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Both DBA.SE and Stack Overflow suffer from a similar problem, when users post sql related questions there is a tendency to solely tag the question with but exclude the RDBMS.

This is great if they are looking for an ANSI standard answer but more times than not, they want an answer for a specific database product. Since they've left off the RDBMS, this leads to comments and/or answers which guess the possible solution, and frustration for users.

I've seen this DBA Meta post and it says it should be used:

when the question has a direct relation with SQL.

But that's pretty much ever question here. It seems like this is far too broad of a tag especially if the users don't include the RDBMS they are targeting.

So my question is, does the make sense here on DBA? Should the tag be removed?

15

I personally think should be removed, as the majority of people posting questions on Database Administrators and Stack Overflow are targeting the specific RDBMS that they are working on.

It's just human nature to tag - since you type sql, this tag is the first to appear.

Also, the wiki definition of states:

Structured Query Language (SQL). For questions about the language, not Microsoft SQL Server (tag sql-server).

"SQL" is an acronym for "Structured Query Language", it is used in relational database management systems (RDBMS) to query, update, delete, and insert data as well as modify the structure of the database. To get better answers, a tag for the DBMS being used should also be added (i.e., oracle, postgresql, sql-server).

13

Probably not. There's if anyone is truly looking for that.

11

I think is a perfectly valid tag.

Many questions here are not concerned with the Structured Query Language. In fact, I just skimmed the latest questions rolling in and the majority is concerned with other things, like DB design, protocol questions, replication, etc. NoSQL DBs are also on topic here: MongoDB, Cassandra, CouchDB etc., where the tag is obviously not applicable.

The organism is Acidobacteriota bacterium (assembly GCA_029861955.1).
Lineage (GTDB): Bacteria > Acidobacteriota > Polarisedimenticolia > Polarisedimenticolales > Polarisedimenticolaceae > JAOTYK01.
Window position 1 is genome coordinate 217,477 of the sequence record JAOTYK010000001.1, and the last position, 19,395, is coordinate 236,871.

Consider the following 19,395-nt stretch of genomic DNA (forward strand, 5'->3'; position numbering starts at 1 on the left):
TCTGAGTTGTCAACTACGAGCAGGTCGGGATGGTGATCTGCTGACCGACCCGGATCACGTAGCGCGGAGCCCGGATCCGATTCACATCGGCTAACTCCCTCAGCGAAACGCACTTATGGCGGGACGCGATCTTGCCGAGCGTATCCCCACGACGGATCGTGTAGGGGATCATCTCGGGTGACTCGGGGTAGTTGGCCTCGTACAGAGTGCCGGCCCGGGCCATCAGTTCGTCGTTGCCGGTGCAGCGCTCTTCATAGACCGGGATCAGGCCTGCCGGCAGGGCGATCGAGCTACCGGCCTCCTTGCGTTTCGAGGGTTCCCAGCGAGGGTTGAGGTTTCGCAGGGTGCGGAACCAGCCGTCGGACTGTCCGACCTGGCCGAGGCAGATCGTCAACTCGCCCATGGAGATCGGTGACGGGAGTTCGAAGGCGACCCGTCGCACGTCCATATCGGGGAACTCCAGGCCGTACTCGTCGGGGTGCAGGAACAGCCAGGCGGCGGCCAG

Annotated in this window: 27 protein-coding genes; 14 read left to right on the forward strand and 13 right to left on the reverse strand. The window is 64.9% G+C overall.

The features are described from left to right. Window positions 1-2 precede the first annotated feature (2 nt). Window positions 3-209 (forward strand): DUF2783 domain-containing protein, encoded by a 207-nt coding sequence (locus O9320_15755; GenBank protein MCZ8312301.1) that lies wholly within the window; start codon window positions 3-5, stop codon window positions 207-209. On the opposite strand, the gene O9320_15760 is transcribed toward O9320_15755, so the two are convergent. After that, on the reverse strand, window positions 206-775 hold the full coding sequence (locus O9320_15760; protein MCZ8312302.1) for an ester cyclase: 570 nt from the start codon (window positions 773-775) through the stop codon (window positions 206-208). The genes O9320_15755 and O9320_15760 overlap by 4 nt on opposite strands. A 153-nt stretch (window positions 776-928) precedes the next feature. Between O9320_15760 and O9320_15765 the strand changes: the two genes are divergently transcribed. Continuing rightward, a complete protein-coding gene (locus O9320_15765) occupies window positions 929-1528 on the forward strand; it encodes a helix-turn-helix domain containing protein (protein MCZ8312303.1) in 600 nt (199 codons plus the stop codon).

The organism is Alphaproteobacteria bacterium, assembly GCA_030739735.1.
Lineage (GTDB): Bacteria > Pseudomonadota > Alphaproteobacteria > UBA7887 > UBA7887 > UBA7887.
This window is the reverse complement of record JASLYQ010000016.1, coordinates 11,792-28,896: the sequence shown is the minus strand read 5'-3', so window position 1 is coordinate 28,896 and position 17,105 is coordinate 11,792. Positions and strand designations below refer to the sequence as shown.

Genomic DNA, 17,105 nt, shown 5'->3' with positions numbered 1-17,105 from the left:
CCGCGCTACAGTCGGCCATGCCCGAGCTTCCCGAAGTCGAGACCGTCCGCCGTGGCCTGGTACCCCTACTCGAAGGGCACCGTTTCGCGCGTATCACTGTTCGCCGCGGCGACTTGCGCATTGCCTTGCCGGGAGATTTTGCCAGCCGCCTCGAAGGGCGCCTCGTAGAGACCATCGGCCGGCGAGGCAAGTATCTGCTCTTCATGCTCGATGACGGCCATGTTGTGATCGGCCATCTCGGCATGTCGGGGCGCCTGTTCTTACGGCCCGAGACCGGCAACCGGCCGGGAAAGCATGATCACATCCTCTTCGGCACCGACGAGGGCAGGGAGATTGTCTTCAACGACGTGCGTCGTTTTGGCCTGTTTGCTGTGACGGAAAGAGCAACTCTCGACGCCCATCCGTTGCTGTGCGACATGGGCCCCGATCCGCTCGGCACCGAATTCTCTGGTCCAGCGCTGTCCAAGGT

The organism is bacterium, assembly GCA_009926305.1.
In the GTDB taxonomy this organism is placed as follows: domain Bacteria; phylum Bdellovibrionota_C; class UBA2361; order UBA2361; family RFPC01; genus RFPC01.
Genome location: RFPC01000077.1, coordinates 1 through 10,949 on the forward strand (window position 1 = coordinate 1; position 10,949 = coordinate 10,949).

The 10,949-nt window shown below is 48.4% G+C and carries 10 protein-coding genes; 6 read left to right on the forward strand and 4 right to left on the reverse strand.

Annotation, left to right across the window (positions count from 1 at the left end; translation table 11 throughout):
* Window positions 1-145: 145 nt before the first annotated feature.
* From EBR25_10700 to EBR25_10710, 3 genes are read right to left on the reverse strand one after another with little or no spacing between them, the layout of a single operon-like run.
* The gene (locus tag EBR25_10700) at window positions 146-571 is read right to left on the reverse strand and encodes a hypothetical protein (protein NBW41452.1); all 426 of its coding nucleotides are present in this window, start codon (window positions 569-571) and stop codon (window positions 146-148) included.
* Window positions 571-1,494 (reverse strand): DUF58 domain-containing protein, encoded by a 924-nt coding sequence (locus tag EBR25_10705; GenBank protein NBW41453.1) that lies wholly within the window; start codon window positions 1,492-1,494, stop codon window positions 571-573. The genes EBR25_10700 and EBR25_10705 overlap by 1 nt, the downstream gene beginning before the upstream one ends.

should be used when the question concerns the language itself. Complex queries and such. Still a common tag, but not noise.

Most of the time it should be combined with an RDBMS tag. The problem with questions typically isn't the presence of this tag, but the absence of an RDBMS tag - where appropriate. Or confusing with , for which MS is to blame mostly - grabbing such a misleading name for their product.

Discussion about that is ongoing on meta:

My take on it:

I am not asking many question, but wasn't there something implemented along these lines already?

  • 3
    I recently edited lots of questions which were tagged both [sql] and [server]. All but one were incorrectly tagged. So a whole lot of those incorrectly tagged questions have been fixed. – Colin 't Hart Jun 3 '15 at 10:36
8

My gripe with is that is an alias to it. So tagging questions about other query languages results in them being tagged which is incorrect.


The -> synonym was removed in July 2018.

  • I think you'll agree that there's hardly any point in query as a tag. Yes, it could have been burninated, but I don't see much harm in its being made a synonym of sql. I think questions about SQL are more numerous here than questions about any other query language. – Andriy M Jun 3 '15 at 13:42
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    I disagree. The whole point of tags is to be able to categorise things properly. Tags which are seldom used are actually very useful! I'd very much rather [query] be kept and actively removed from questions which are (better) tagged with [sql]. – Colin 't Hart Jun 3 '15 at 13:59
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    But what does query tell you about the question? Wouldn't it be better to tag the question with a specific query language rather than just query? What kind of DBA.SE question could be tagged query? – Andriy M Jun 3 '15 at 15:00
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    My opinion on this subject has been gradually changing recently. Now I agree with your gripe completely. This recent question ended up with the sql tag which had nothing to do with the OP's issue. I'm now convinced that sql should either go or be made a synonym of another tag, possibly query. Just making the record straight. – Andriy M Mar 23 '16 at 6:47

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